Moss reprised the role of Trinity in the back-to-back sequels The Matrix Reloaded and The Matrix Revolutions, both released in 2003. Like the original, The Matrix Reloaded received positive critical reception, and became a major box office hit, grossing US$742.1 million worldwide. The Matrix Revolutions received a lukewarm critical reception, but made US$427.3 million globally. During an interview with BBC Online, Moss expressed her pride for starring in the franchise, which she described as a "segment of [her] life": "It's deep and it's beautiful to have been part of it for so long. It's pretty spectacular". She provided voiceovers for video game and animated spin-offs of the films.
In 2005, Moss starred in the little-seen thriller Suspect Zero as FBI agent Fran Kulok, and was part of an ensemble cast in the independent dramedy The Chumscrubber, which premiered at the Sundance Film Festival. Moss next appeared in the zombie comedy Fido (2006), playing a housewife in a 1950s-esque alternate universe where radiation from space has turned the dead into zombies. She noted the "very rich" and "very visual" script for the film, and became drawn to the project for its "underlying messages about control and domination". Fido was an opening night film at the Toronto International Film Festival, and received largely favourable reviews, with the Los Angeles Times calling it a "crafty mixture of George Romero and Douglas Sirk." Moss played the neighbour of an autistic woman in the small-scale romantic drama Snow Cake (2006). It was released in selected theatres, to positive reviews from critics. Moss earned a nomination for Genie Award for Best Performance by an Actress in a Supporting Role.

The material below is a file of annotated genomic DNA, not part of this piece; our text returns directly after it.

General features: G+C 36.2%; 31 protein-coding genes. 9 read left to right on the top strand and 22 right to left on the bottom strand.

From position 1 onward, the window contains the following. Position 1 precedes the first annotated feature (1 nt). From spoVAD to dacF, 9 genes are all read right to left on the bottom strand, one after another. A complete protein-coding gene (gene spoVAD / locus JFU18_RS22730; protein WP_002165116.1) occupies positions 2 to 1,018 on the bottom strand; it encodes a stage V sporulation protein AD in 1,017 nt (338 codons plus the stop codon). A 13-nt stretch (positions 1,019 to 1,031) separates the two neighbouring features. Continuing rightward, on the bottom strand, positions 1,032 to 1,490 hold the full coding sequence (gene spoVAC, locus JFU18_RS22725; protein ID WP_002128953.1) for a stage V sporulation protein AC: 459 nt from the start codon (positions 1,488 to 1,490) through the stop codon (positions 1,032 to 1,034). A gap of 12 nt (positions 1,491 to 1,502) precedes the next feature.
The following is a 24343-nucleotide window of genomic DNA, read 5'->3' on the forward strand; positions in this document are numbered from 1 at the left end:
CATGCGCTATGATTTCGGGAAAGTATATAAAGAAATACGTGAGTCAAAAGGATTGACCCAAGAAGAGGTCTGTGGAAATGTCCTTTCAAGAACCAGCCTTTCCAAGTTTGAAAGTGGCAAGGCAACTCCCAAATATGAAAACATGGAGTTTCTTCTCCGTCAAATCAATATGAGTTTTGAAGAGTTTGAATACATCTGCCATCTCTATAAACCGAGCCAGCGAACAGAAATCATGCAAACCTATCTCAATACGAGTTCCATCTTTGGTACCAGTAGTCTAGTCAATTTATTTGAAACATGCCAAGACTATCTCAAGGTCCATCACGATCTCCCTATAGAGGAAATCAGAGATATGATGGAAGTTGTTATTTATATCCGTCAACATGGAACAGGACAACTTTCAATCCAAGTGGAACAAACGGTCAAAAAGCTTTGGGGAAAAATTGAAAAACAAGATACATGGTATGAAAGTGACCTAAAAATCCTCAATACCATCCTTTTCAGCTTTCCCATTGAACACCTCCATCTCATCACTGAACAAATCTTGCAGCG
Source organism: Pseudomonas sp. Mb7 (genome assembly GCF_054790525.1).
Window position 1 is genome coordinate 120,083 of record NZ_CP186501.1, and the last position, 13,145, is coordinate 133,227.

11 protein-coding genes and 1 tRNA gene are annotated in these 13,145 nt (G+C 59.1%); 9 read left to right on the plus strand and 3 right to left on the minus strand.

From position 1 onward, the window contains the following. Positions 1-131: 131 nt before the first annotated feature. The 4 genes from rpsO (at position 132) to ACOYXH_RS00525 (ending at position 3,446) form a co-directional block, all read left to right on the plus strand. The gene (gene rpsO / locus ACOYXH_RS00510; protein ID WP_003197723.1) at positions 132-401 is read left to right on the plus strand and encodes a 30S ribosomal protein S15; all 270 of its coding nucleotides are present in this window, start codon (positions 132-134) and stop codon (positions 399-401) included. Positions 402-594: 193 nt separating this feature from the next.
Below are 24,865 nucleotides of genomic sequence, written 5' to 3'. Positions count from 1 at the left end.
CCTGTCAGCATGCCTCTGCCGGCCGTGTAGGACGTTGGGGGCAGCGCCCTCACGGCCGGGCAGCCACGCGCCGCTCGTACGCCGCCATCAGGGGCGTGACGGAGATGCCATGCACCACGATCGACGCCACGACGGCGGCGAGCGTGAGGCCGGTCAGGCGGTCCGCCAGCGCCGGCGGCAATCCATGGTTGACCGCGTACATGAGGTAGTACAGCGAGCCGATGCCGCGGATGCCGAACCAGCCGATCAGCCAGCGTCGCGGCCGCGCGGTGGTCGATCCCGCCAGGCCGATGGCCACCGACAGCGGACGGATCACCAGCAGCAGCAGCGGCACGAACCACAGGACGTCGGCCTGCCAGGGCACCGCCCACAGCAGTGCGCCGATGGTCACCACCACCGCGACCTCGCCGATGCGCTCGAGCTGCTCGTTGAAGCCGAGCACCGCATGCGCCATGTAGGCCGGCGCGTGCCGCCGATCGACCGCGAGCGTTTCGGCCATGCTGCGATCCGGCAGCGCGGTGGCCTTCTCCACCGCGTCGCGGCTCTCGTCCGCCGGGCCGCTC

In the Hitchcockian thriller Disturbia (2007), Moss portrayed the mother of a troubled teenager who suspects one of his neighbours is a serial killer. The film was met with a positive critical reception and made US$117.8 million around the globe. She played one of the people who are brought together in the wake of a deadly car accident in the independent drama Normal (2007), released for selected theatres. Moss appeared in the drama Fireflies in the Garden, which revolved around the inner lives and affairs of a family. The production premiered at the 2008 Berlin International Film Festival and was released theatrically in the United States in October 2011. She starred in the straight-to-DVD romantic comedy Love Hurts (2009).
In the thriller Unthinkable (2010), directed by Gregor Jordan, Moss played the leader of an FBI counter-terrorism team assigned to interrogate a man who threatens to detonate three nuclear bombs in the United States. The film was released direct-to-DVD and generated controversy over its subject matter. She took on the role of antagonist Claudia Wolf in the sequel to the 2006 horror film Silent Hill, Silent Hill: Revelation (2012). Budgeted at US$20 million, the film grossed US$52.3 million worldwide, but garnered an overwhelmingly negative reception among film critics and fans alike. Mentioning Moss in its review for the film, The New York Times remarked that the supporting actors "deserve much, much better". She voiced the character Aria in the video games Mass Effect 2 (2010) and Mass Effect 3 (2012).